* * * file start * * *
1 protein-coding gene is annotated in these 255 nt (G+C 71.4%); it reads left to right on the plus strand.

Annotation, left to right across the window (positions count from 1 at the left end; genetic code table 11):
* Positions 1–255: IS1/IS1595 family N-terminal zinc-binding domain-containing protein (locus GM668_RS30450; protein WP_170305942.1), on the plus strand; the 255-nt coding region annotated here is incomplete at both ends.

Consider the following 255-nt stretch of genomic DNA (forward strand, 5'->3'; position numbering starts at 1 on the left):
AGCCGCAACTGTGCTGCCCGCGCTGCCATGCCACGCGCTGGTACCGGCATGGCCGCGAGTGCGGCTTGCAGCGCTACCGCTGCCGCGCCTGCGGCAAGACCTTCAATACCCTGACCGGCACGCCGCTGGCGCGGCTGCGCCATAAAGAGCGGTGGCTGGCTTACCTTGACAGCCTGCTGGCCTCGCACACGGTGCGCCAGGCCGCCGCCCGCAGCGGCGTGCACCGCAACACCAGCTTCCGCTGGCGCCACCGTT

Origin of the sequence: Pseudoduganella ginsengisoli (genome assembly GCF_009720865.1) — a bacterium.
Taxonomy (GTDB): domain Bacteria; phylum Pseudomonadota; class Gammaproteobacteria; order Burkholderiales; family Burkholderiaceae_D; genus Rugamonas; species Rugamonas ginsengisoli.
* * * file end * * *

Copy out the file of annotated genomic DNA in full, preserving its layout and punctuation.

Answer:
1 protein-coding gene is annotated in these 255 nt (G+C 71.4%); it reads left to right on the plus strand.

Annotation, left to right across the window (positions count from 1 at the left end; genetic code table 11):
* Positions 1–255: IS1/IS1595 family N-terminal zinc-binding domain-containing protein (locus GM668_RS30450; protein WP_170305942.1), on the plus strand; the 255-nt coding region annotated here is incomplete at both ends.

Consider the following 255-nt stretch of genomic DNA (forward strand, 5'->3'; position numbering starts at 1 on the left):
AGCCGCAACTGTGCTGCCCGCGCTGCCATGCCACGCGCTGGTACCGGCATGGCCGCGAGTGCGGCTTGCAGCGCTACCGCTGCCGCGCCTGCGGCAAGACCTTCAATACCCTGACCGGCACGCCGCTGGCGCGGCTGCGCCATAAAGAGCGGTGGCTGGCTTACCTTGACAGCCTGCTGGCCTCGCACACGGTGCGCCAGGCCGCCGCCCGCAGCGGCGTGCACCGCAACACCAGCTTCCGCTGGCGCCACCGTT

Origin of the sequence: Pseudoduganella ginsengisoli (genome assembly GCF_009720865.1) — a bacterium.
Taxonomy (GTDB): domain Bacteria; phylum Pseudomonadota; class Gammaproteobacteria; order Burkholderiales; family Burkholderiaceae_D; genus Rugamonas; species Rugamonas ginsengisoli.